Medicare Part A is premium-free for most people if they, or their spouse, paid Medicare taxes while employed. If you don’t qualify for premium-free Medicare Part A you may be able to purchase it if you meet certain criteria. While monthly premiums were not available as of the printing of the 2011 Medicare Handbook, premiums for 2010 were up to $461, depending on the number of quarters worked while paying Social Security Taxes.
If you can purchase Medicare Part A, but don’t when you are first eligible, you may have to pay an additional 10% on your monthly premium. This higher premium will be paid for twice the number of years you were eligible but did not participate. There are conditions that would allow you to avoid the 10% increase.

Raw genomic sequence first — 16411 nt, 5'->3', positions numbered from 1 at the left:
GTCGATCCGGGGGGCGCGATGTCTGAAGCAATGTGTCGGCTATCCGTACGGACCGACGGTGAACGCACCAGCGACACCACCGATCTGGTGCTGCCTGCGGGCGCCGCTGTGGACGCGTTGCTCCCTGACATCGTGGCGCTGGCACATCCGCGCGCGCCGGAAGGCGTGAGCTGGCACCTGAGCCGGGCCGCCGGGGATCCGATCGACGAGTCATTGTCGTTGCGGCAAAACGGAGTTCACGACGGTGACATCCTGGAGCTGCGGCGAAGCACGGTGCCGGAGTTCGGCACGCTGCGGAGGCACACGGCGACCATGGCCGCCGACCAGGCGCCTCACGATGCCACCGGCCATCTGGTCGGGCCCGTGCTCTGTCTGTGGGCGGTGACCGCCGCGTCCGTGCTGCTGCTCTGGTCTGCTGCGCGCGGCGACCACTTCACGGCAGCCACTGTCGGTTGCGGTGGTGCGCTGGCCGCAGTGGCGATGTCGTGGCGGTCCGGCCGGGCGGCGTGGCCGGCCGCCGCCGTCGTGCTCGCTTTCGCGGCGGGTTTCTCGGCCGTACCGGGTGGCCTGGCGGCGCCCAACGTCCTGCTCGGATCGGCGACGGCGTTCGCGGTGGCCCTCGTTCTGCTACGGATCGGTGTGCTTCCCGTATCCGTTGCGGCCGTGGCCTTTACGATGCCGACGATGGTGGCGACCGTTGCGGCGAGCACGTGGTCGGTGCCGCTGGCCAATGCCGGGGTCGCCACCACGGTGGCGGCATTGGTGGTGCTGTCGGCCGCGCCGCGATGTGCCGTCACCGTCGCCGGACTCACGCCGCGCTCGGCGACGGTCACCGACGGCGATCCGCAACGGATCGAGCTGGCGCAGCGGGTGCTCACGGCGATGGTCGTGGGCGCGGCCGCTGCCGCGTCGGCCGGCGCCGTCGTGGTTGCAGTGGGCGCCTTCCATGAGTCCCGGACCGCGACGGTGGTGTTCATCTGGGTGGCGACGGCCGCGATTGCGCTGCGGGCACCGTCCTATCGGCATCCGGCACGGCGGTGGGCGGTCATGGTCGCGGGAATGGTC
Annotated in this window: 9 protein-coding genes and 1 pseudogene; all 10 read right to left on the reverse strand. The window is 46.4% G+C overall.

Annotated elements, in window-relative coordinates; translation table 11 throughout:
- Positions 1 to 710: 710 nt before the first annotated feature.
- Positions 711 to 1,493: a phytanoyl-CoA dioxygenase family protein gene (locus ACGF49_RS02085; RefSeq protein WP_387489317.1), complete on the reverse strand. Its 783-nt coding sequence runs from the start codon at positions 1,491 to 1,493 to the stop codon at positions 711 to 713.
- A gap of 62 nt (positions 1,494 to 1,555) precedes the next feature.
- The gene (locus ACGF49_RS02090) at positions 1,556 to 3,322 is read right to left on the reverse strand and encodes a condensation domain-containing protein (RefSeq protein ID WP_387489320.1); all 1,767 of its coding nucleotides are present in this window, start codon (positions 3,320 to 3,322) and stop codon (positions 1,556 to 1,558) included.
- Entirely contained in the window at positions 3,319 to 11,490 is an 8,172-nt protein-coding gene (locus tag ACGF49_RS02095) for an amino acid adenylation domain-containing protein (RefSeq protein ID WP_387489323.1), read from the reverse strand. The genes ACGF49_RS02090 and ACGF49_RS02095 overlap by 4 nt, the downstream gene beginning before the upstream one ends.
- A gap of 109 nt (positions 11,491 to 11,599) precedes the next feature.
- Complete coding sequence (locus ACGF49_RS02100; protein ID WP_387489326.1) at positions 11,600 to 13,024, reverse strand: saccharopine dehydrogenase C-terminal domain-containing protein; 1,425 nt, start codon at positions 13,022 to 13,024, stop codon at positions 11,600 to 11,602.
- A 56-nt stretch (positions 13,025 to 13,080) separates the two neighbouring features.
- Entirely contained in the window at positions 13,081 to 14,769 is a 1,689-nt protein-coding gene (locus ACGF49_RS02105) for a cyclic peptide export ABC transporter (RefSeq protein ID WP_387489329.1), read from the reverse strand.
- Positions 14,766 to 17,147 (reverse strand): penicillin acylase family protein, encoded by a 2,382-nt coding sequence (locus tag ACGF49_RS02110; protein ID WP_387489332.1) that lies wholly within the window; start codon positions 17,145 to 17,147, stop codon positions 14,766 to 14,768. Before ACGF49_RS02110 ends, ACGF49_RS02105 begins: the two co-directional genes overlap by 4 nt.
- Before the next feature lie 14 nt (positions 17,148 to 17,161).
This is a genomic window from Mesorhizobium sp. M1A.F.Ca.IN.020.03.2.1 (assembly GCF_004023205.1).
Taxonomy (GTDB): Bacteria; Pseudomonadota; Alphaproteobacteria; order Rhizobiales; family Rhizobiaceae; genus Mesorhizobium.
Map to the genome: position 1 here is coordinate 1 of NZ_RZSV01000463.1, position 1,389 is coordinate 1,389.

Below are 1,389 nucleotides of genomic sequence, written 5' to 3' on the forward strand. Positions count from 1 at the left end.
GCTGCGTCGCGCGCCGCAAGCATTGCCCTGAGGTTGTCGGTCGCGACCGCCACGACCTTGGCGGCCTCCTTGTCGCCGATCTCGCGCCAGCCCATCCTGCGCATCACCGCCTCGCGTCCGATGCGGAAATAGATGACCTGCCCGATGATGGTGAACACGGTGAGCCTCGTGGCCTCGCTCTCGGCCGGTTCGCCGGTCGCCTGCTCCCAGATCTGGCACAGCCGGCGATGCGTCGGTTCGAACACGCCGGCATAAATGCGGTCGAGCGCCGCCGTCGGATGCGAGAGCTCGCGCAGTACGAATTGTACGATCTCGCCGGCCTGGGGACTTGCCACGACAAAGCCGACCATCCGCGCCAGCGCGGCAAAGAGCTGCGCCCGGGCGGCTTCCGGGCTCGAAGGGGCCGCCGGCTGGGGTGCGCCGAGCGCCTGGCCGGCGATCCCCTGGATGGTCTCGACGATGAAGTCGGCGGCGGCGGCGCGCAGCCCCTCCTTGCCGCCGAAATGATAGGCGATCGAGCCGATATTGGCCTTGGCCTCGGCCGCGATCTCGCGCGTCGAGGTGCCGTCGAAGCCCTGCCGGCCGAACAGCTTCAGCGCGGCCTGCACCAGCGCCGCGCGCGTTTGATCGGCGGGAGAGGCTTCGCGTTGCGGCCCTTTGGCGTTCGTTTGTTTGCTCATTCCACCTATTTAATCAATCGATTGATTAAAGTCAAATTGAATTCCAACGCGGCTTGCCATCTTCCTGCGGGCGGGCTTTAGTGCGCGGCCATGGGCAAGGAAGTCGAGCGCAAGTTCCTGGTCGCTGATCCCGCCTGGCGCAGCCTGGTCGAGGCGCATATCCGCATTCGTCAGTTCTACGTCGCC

Medicare Part A will pay all of your hospice care, but does not cover room and board if given in your place of residence. Prescriptions for symptom and pain management require a copayment of up to $5 each.
In 2010, if you stayed in a skilled nursing facility, Medicare Part A covered all the costs for the first 20 days of each benefit period. You’re cost would have been $135.50 for days 21-100, and you would be responsible for all costs after day 100 in each benefit period
In 2010 there was a $1,100 deductible with no coinsurance for the first 60 days of a benefit period. You would be responsible for $275 for each day between 61 and 90, and $550 per “lifetime reserve day” for up to 60 days over your lifetime. Inpatient mental health is only covered for 190 days in a lifetime. Additional doctor fees may be incurred during your stay.
Medicare Part A fully covers home health care services, along with 80% of the Medicare-approved amount for the cost of durable medical equipment.